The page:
Thursday, May 23, 2013

Wicked Words

Last week I read a new book called HOLY SH*T: A BRIEF HISTORY OF SWEARING, by Melissa Mohr. (Yes, that’s how the title is printed on the cover, fortunately, so I can cite it without typing a word that used to be called “unprintable.”) Lots of fascinating material! The author concentrates mainly on English, from the Middle Ages onward, but she begins with chapters on ancient Rome and the biblical constraints on swearing. She makes the important point, with many illustrations from primary sources, that up until at least the Renaissance cursing and swearing in the strict sense—invoking the Deity’s name fraudulently or blasphemously, or calling down divine wrath upon other people—was viewed much more gravely than the use of “dirty” words for bodily parts and functions, including sexual references. Those words became “obscene” only in recent centuries. The author traces this transition over the centuries, to the present situation in English-speaking countries (some other cultures still have strong taboos against religious swearing) where references to God and damnation are considered the mildest of the various types of profanity and obscenity. That development to its present extent, by the way, has happened in my lifetime. In the time and place of my childhood and teens, no polite person would say “hell,” “damn,” or today’s ubiquitous “oh my God” in mixed company or the presence of children.

What especially intrigued me in Mohr’s book was her exploration of sexual language in ancient Rome and, in the process, what the primary sources tell us about the Roman attitude toward sex. Their categories of sexual behavior don’t align with ours. For one thing, the distinction between heterosexual and homosexual as we know it didn’t exist. (A man who had sexual relations only with women was considered a bit odd; one writer attributed this oddity to the Emperor Claudius, and NOT as a compliment. As for women, as far as I could tell they were expected to be either faithful wives or chaste virgins or widows. Lesbian sexual activity was sometimes mentioned, but in the framework of one woman’s taking the “male” role, with grotesque fantasies about the clitoris substituting for the penis. Ye old double standard.) The distinctions weren’t made on the basis of status anyway, but of actions. And the distinction that mattered wasn’t whether a man had sex with a male or female but whether he was the active or passive partner. Passive sex was for women, boys, and slaves. For an adult male citizen to take the passive role was disgusting and disgraceful. Furthermore, performing oral sex was a passive act! Now, it makes sense in our culture’s viewpoint that fellatio might sometimes be seen as an act of aggression by the man being “serviced.” But we might also see it as the other partner playing an active role toward the male receiving the stimulation. The Romans apparently never saw it that way. Not only that, in male-on-female oral sex, they regarded the woman as the aggressor and the performer of the act as the passive partner—a viewpoint that thoroughly boggles my mind. That is why the Romans loathed the idea of cunnilingus, not on moral grounds because it was non-procreative and therefore “unnatural,” but because it framed the man as submissive to (gasp of horror!) a female. Interestingly, by the way, the Latin equivalent of the F-word didn’t apply to women. The Romans had a different verb (something English lacks) specifically for a woman's activity during male-female intercourse.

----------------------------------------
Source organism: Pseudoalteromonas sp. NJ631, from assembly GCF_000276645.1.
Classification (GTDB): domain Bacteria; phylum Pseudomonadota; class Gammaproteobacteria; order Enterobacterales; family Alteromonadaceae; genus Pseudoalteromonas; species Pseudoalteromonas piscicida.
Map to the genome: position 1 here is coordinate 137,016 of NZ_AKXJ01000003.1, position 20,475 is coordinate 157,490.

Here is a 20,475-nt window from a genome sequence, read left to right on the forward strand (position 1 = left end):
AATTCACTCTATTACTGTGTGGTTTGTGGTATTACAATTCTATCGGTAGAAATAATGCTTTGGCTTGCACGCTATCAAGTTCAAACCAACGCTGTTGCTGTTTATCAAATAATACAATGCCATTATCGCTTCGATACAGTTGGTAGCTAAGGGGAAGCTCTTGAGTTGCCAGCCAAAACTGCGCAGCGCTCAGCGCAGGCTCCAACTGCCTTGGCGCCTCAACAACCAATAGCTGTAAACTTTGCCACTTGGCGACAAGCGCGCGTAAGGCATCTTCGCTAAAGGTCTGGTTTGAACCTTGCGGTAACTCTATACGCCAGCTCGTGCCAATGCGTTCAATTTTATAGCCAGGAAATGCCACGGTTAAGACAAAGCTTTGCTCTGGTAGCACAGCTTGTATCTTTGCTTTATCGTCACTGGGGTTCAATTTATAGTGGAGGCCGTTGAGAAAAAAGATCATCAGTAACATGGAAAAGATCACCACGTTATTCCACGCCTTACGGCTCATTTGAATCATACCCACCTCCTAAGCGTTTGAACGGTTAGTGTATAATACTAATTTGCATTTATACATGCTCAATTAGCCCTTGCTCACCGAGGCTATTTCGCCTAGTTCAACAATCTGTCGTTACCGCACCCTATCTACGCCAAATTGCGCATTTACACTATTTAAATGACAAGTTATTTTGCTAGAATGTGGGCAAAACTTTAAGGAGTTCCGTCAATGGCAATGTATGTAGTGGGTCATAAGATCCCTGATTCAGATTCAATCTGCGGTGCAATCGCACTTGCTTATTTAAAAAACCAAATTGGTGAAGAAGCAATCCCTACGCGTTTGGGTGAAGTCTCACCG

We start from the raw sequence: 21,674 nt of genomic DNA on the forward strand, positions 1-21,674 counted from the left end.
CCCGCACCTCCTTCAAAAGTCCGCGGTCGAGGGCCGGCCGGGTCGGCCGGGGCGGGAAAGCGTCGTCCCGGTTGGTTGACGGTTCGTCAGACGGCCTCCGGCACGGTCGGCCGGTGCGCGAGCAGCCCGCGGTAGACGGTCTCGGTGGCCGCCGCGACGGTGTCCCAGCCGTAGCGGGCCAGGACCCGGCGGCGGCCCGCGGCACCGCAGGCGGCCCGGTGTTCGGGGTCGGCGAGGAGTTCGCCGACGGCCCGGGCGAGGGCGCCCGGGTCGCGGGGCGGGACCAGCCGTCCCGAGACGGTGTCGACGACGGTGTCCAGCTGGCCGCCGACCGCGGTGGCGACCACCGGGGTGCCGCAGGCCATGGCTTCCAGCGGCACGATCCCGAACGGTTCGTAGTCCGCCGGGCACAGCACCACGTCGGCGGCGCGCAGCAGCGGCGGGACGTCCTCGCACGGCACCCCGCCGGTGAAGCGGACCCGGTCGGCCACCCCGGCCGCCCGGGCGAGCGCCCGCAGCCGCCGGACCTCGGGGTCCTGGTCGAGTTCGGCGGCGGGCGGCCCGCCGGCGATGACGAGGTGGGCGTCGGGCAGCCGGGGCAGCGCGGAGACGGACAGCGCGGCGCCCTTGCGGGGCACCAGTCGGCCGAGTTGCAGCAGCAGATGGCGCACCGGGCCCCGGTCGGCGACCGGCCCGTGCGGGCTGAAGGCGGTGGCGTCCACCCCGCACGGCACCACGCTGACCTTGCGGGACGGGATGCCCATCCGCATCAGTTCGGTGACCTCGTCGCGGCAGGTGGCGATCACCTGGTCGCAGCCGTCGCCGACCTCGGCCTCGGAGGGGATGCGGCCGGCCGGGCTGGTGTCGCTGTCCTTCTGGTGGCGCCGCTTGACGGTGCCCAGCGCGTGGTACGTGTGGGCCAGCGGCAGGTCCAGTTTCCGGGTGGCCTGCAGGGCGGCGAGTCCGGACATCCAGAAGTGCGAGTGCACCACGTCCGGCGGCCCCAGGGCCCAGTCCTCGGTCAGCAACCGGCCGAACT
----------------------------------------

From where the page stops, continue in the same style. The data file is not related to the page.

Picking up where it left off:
As for levels of discourse, Mohr demonstrates that the Latin equivalents of our English “dirty words” were considered rather crude, fit mainly for graffiti, invective, and satire. But they weren’t “bad words” in the moral sense that they became in the modern period (such as in the Victorian era, when the father of the author of LITTLE WOMEN changed his name from Alcock to Alcott, to eliminate the embarrassing syllable). Romantic and erotic Latin poetry more often used metaphors and euphemisms, similar to the flowery prose in older romance novels that some readers laugh at. C. S. Lewis wrote an essay on “four-letter words” that makes the same point. He was apparently reacting against D. H. Lawrence’s argument that the female C-word in the erotic scenes of LADY CHATTERLEY’S LOVER was a return to the “natural” way of talking about sex. Lewis’s essay contends that Lawrence was wrong by surveying sexual language in ancient Greek, Latin, and medieval English. Lewis comes to the same conclusion as Mohr, that classical writers didn’t use the crude words when they wanted to create a sensual effect. Some erotica publishers nowadays take a different viewpoint. Editors request and many readers seem to like graphic language as well as explicit on-stage action. Four-letter words are often treated as an integral part of the “hotness” rating of a book, the more the hotter. Since most of “those words” feel like a turn-off to me, associated with aggression rather than eroticism, I use only a select few of them, sparingly, as they seem to fit the characters’ personalities. Yet for quite a few readers, including female readers of erotic romance, four-letter words seem to be a turn-on. To complicate matters, the same word can be “hot” to one reader and icky to another. What’s a writer to do? Count on the publisher’s rating to steer readers to the level of raunchiness they like and away from what might offend them?

Margaret L. Carter

Carter's Crypt

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